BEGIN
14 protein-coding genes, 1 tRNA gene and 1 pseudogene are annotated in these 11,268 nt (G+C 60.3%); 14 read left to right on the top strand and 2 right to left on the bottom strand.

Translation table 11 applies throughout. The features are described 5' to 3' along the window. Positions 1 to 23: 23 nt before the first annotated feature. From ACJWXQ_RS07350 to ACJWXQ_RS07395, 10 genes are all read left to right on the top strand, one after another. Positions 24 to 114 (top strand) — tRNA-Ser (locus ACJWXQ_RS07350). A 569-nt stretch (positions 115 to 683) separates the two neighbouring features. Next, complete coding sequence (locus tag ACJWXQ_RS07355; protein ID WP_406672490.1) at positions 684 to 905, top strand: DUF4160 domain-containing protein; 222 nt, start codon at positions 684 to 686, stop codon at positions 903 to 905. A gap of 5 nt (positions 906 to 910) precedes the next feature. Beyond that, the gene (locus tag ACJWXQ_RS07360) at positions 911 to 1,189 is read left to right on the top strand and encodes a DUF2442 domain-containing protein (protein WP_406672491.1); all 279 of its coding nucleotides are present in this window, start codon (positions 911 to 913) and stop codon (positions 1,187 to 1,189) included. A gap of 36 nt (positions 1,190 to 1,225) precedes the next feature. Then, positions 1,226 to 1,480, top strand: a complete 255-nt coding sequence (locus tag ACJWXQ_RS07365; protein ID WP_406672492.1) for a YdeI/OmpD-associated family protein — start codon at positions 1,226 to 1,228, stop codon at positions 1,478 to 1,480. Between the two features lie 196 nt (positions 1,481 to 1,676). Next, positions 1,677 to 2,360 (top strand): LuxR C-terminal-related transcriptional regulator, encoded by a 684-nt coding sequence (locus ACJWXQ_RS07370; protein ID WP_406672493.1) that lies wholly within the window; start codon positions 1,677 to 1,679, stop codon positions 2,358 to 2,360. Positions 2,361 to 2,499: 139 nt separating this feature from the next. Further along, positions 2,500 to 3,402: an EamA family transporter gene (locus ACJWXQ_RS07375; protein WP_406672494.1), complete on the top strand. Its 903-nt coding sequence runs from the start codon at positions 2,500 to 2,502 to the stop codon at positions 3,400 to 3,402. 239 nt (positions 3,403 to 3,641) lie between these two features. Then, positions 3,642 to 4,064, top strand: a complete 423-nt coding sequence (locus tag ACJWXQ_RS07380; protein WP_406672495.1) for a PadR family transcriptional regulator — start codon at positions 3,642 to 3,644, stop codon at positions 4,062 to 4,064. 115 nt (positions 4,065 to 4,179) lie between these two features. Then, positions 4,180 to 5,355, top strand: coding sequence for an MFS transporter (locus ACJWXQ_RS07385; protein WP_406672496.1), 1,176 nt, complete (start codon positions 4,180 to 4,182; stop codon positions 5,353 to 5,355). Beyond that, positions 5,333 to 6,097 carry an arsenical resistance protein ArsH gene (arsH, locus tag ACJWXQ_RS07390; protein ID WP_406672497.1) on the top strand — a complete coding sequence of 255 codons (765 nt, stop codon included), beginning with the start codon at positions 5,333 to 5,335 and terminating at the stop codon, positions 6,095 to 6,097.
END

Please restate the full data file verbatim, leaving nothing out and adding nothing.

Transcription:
14 protein-coding genes, 1 tRNA gene and 1 pseudogene are annotated in these 11,268 nt (G+C 60.3%); 14 read left to right on the top strand and 2 right to left on the bottom strand.

Translation table 11 applies throughout. The features are described 5' to 3' along the window. Positions 1 to 23: 23 nt before the first annotated feature. From ACJWXQ_RS07350 to ACJWXQ_RS07395, 10 genes are all read left to right on the top strand, one after another. Positions 24 to 114 (top strand) — tRNA-Ser (locus ACJWXQ_RS07350). A 569-nt stretch (positions 115 to 683) separates the two neighbouring features. Next, complete coding sequence (locus tag ACJWXQ_RS07355; protein ID WP_406672490.1) at positions 684 to 905, top strand: DUF4160 domain-containing protein; 222 nt, start codon at positions 684 to 686, stop codon at positions 903 to 905. A gap of 5 nt (positions 906 to 910) precedes the next feature. Beyond that, the gene (locus tag ACJWXQ_RS07360) at positions 911 to 1,189 is read left to right on the top strand and encodes a DUF2442 domain-containing protein (protein WP_406672491.1); all 279 of its coding nucleotides are present in this window, start codon (positions 911 to 913) and stop codon (positions 1,187 to 1,189) included. A gap of 36 nt (positions 1,190 to 1,225) precedes the next feature. Then, positions 1,226 to 1,480, top strand: a complete 255-nt coding sequence (locus tag ACJWXQ_RS07365; protein ID WP_406672492.1) for a YdeI/OmpD-associated family protein — start codon at positions 1,226 to 1,228, stop codon at positions 1,478 to 1,480. Between the two features lie 196 nt (positions 1,481 to 1,676). Next, positions 1,677 to 2,360 (top strand): LuxR C-terminal-related transcriptional regulator, encoded by a 684-nt coding sequence (locus ACJWXQ_RS07370; protein ID WP_406672493.1) that lies wholly within the window; start codon positions 1,677 to 1,679, stop codon positions 2,358 to 2,360. Positions 2,361 to 2,499: 139 nt separating this feature from the next. Further along, positions 2,500 to 3,402: an EamA family transporter gene (locus ACJWXQ_RS07375; protein WP_406672494.1), complete on the top strand. Its 903-nt coding sequence runs from the start codon at positions 2,500 to 2,502 to the stop codon at positions 3,400 to 3,402. 239 nt (positions 3,403 to 3,641) lie between these two features. Then, positions 3,642 to 4,064, top strand: a complete 423-nt coding sequence (locus tag ACJWXQ_RS07380; protein WP_406672495.1) for a PadR family transcriptional regulator — start codon at positions 3,642 to 3,644, stop codon at positions 4,062 to 4,064. 115 nt (positions 4,065 to 4,179) lie between these two features. Then, positions 4,180 to 5,355, top strand: coding sequence for an MFS transporter (locus ACJWXQ_RS07385; protein WP_406672496.1), 1,176 nt, complete (start codon positions 4,180 to 4,182; stop codon positions 5,353 to 5,355). Beyond that, positions 5,333 to 6,097 carry an arsenical resistance protein ArsH gene (arsH, locus tag ACJWXQ_RS07390; protein ID WP_406672497.1) on the top strand — a complete coding sequence of 255 codons (765 nt, stop codon included), beginning with the start codon at positions 5,333 to 5,335 and terminating at the stop codon, positions 6,095 to 6,097.